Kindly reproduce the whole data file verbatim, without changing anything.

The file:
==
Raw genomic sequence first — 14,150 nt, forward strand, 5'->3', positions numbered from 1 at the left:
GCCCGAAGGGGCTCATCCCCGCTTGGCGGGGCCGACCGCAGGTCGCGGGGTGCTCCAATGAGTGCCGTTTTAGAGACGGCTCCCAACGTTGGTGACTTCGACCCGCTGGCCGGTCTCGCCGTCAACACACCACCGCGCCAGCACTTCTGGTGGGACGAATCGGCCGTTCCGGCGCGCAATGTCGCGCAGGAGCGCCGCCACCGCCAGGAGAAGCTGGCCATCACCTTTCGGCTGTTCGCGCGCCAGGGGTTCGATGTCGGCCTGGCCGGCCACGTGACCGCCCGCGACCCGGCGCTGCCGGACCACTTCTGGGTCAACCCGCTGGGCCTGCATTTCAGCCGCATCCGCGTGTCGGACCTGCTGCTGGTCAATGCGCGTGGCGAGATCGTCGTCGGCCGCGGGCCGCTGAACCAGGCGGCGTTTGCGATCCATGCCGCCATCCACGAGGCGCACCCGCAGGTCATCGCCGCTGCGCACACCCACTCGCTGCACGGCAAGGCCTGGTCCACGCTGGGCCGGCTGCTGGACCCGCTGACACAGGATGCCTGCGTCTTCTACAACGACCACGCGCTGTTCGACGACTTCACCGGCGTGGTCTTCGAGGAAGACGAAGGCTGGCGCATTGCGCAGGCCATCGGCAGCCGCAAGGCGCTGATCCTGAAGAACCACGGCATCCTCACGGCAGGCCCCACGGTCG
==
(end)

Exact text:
Raw genomic sequence first — 14,150 nt, forward strand, 5'->3', positions numbered from 1 at the left:
GCCCGAAGGGGCTCATCCCCGCTTGGCGGGGCCGACCGCAGGTCGCGGGGTGCTCCAATGAGTGCCGTTTTAGAGACGGCTCCCAACGTTGGTGACTTCGACCCGCTGGCCGGTCTCGCCGTCAACACACCACCGCGCCAGCACTTCTGGTGGGACGAATCGGCCGTTCCGGCGCGCAATGTCGCGCAGGAGCGCCGCCACCGCCAGGAGAAGCTGGCCATCACCTTTCGGCTGTTCGCGCGCCAGGGGTTCGATGTCGGCCTGGCCGGCCACGTGACCGCCCGCGACCCGGCGCTGCCGGACCACTTCTGGGTCAACCCGCTGGGCCTGCATTTCAGCCGCATCCGCGTGTCGGACCTGCTGCTGGTCAATGCGCGTGGCGAGATCGTCGTCGGCCGCGGGCCGCTGAACCAGGCGGCGTTTGCGATCCATGCCGCCATCCACGAGGCGCACCCGCAGGTCATCGCCGCTGCGCACACCCACTCGCTGCACGGCAAGGCCTGGTCCACGCTGGGCCGGCTGCTGGACCCGCTGACACAGGATGCCTGCGTCTTCTACAACGACCACGCGCTGTTCGACGACTTCACCGGCGTGGTCTTCGAGGAAGACGAAGGCTGGCGCATTGCGCAGGCCATCGGCAGCCGCAAGGCGCTGATCCTGAAGAACCACGGCATCCTCACGGCAGGCCCCACGGTCG